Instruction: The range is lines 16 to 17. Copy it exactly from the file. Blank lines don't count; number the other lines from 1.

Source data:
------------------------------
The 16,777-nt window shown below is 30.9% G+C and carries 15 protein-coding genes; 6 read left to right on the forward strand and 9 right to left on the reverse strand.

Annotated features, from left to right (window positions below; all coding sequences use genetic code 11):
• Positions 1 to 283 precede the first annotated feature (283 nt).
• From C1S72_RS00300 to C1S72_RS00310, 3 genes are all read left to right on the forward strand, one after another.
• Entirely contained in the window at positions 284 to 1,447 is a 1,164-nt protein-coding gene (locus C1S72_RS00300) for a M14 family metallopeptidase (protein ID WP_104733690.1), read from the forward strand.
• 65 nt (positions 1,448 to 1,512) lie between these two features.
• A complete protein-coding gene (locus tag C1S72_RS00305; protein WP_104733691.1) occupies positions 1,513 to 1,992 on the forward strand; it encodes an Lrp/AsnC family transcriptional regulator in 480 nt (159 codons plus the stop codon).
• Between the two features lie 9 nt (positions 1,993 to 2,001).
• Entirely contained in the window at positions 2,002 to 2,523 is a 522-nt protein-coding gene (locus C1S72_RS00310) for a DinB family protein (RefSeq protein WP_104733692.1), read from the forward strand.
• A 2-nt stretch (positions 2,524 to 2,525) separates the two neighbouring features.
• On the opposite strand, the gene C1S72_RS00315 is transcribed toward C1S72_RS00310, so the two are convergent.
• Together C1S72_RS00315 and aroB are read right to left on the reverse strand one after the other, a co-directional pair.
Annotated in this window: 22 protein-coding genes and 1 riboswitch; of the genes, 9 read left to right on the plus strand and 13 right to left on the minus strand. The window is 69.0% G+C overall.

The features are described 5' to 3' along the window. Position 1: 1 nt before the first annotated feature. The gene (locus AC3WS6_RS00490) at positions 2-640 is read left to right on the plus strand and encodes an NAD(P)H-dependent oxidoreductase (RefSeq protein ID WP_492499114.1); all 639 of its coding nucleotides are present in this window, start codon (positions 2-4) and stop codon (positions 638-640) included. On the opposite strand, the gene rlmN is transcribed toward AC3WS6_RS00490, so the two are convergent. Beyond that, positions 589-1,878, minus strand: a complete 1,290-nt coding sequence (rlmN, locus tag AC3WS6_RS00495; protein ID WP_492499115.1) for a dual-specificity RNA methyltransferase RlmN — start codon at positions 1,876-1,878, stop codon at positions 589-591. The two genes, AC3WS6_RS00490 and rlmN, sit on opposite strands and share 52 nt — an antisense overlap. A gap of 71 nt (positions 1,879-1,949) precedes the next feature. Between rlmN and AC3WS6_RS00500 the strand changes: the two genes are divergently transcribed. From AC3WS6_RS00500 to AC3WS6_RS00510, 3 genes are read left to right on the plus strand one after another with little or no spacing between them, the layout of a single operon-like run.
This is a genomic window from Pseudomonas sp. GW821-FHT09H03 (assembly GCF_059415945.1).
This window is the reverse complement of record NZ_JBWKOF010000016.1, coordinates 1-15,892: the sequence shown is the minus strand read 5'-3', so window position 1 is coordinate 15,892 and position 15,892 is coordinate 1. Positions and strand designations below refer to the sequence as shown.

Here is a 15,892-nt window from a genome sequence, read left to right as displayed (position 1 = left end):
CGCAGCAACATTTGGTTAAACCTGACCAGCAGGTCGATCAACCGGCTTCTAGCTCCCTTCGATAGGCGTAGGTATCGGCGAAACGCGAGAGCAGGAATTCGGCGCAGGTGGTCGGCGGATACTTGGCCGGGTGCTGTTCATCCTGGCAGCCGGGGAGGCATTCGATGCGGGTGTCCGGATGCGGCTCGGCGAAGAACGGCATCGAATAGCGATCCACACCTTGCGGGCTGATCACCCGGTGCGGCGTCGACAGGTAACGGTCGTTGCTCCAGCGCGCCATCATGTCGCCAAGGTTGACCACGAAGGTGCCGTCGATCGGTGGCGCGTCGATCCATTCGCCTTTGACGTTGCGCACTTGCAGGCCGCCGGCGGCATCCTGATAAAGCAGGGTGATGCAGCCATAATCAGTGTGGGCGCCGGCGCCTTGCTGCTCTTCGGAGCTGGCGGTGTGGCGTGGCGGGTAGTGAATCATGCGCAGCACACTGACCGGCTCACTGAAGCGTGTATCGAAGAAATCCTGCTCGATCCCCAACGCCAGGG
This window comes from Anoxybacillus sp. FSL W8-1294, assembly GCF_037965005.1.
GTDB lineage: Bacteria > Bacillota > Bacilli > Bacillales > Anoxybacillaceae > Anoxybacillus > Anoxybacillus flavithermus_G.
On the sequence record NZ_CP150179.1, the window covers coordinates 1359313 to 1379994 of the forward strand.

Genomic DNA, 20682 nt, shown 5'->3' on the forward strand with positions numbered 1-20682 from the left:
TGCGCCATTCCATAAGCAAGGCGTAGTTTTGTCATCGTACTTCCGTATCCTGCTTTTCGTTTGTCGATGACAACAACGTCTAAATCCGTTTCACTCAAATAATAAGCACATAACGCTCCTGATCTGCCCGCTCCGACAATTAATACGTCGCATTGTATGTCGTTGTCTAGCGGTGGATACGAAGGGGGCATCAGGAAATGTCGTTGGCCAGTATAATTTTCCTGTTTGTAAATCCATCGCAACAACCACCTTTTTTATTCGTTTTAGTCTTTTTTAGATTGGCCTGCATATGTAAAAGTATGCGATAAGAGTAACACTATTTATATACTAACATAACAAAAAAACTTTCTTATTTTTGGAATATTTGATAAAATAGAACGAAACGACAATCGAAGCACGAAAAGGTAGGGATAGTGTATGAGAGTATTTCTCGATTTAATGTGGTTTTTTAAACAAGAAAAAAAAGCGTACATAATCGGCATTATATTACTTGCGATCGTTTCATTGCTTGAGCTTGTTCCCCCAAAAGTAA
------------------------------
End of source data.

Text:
This window is the reverse complement of record NZ_JBWKOF010000016.1, coordinates 1-15,892: the sequence shown is the minus strand read 5'-3', so window position 1 is coordinate 15,892 and position 15,892 is coordinate 1. Positions and strand designations below refer to the sequence as shown.

Here is a 15,892-nt window from a genome sequence, read left to right as displayed (position 1 = left end):